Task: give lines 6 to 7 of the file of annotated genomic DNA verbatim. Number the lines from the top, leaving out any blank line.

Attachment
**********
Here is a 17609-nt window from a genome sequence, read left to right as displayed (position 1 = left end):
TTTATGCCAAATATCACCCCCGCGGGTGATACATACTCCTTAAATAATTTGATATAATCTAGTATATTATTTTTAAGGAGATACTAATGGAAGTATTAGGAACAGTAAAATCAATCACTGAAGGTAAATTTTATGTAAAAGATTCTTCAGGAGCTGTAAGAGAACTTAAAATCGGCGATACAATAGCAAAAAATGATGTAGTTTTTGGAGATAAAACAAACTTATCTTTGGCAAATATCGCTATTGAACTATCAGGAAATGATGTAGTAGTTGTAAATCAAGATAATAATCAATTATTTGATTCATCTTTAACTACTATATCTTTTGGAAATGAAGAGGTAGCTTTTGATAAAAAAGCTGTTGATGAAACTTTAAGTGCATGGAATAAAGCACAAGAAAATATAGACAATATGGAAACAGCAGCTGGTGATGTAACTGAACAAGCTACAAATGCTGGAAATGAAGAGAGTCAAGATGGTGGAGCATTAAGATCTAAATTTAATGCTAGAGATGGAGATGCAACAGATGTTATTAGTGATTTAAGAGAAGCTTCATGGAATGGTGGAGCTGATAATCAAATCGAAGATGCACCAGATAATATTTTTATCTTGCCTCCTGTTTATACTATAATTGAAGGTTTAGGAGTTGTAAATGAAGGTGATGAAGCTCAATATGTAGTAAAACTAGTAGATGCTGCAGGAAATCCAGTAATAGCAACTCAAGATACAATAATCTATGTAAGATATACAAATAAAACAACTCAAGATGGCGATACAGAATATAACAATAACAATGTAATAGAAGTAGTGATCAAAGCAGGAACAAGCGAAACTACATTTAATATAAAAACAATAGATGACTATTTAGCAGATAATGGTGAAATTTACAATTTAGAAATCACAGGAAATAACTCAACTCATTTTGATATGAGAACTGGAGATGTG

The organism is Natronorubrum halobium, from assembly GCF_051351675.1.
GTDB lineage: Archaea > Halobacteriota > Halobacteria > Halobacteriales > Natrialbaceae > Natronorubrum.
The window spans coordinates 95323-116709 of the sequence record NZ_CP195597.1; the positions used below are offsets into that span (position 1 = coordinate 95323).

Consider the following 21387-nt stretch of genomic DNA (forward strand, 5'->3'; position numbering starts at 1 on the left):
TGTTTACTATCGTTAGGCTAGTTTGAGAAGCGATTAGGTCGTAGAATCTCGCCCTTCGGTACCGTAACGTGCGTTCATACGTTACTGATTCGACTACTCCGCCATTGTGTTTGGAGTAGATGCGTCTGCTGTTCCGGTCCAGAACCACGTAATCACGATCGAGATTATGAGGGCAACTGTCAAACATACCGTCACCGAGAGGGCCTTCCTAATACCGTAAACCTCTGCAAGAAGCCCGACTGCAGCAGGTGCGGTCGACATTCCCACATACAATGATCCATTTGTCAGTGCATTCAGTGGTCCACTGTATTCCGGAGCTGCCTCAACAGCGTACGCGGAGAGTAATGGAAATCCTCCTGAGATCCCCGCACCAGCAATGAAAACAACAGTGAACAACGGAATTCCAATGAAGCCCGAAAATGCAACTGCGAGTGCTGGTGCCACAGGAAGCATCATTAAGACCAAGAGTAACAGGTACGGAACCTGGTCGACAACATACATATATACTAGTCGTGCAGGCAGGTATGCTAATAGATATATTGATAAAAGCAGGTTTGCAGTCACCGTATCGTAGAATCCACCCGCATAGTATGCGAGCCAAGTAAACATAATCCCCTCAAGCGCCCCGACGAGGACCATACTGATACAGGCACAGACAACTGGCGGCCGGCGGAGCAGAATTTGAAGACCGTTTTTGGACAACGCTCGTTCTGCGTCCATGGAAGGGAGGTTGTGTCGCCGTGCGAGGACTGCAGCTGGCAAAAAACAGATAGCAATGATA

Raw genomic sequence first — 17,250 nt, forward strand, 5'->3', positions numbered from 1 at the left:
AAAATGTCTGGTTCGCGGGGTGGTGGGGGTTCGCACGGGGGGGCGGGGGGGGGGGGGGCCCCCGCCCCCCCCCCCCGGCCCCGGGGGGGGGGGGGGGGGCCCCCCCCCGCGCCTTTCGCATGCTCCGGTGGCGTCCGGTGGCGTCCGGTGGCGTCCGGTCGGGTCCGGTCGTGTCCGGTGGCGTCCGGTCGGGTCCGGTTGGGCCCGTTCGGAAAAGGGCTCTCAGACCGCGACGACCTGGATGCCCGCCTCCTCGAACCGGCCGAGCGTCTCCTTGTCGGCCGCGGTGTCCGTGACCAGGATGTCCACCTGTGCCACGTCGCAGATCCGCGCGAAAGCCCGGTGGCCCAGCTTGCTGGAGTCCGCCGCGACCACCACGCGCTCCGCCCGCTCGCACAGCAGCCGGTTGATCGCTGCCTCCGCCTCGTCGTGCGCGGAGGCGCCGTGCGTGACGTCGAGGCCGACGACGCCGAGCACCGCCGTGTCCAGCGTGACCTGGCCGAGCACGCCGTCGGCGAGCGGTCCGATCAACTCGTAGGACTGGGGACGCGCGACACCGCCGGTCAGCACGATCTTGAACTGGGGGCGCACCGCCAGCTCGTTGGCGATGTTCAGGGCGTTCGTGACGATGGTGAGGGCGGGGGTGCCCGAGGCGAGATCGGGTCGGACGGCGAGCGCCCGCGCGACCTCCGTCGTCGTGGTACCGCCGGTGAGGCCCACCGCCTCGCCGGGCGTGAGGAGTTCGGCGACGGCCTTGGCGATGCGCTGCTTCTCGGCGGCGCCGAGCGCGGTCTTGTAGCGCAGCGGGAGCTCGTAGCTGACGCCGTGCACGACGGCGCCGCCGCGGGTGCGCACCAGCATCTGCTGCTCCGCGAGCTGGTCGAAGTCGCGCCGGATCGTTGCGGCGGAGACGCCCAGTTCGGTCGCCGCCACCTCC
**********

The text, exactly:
Consider the following 21387-nt stretch of genomic DNA (forward strand, 5'->3'; position numbering starts at 1 on the left):
TGTTTACTATCGTTAGGCTAGTTTGAGAAGCGATTAGGTCGTAGAATCTCGCCCTTCGGTACCGTAACGTGCGTTCATACGTTACTGATTCGACTACTCCGCCATTGTGTTTGGAGTAGATGCGTCTGCTGTTCCGGTCCAGAACCACGTAATCACGATCGAGATTATGAGGGCAACTGTCAAACATACCGTCACCGAGAGGGCCTTCCTAATACCGTAAACCTCTGCAAGAAGCCCGACTGCAGCAGGTGCGGTCGACATTCCCACATACAATGATCCATTTGTCAGTGCATTCAGTGGTCCACTGTATTCCGGAGCTGCCTCAACAGCGTACGCGGAGAGTAATGGAAATCCTCCTGAGATCCCCGCACCAGCAATGAAAACAACAGTGAACAACGGAATTCCAATGAAGCCCGAAAATGCAACTGCGAGTGCTGGTGCCACAGGAAGCATCATTAAGACCAAGAGTAACAGGTACGGAACCTGGTCGACAACATACATATATACTAGTCGTGCAGGCAGGTATGCTAATAGATATATTGATAAAAGCAGGTTTGCAGTCACCGTATCGTAGAATCCACCCGCATAGTATGCGAGCCAAGTAAACATAATCCCCTCAAGCGCCCCGACGAGGACCATACTGATACAGGCACAGACAACTGGCGGCCGGCGGAGCAGAATTTGAAGACCGTTTTTGGACAACGCTCGTTCTGCGTCCATGGAAGGGAGGTTGTGTCGCCGTGCGAGGACTGCAGCTGGCAAAAAACAGATAGCAATGATA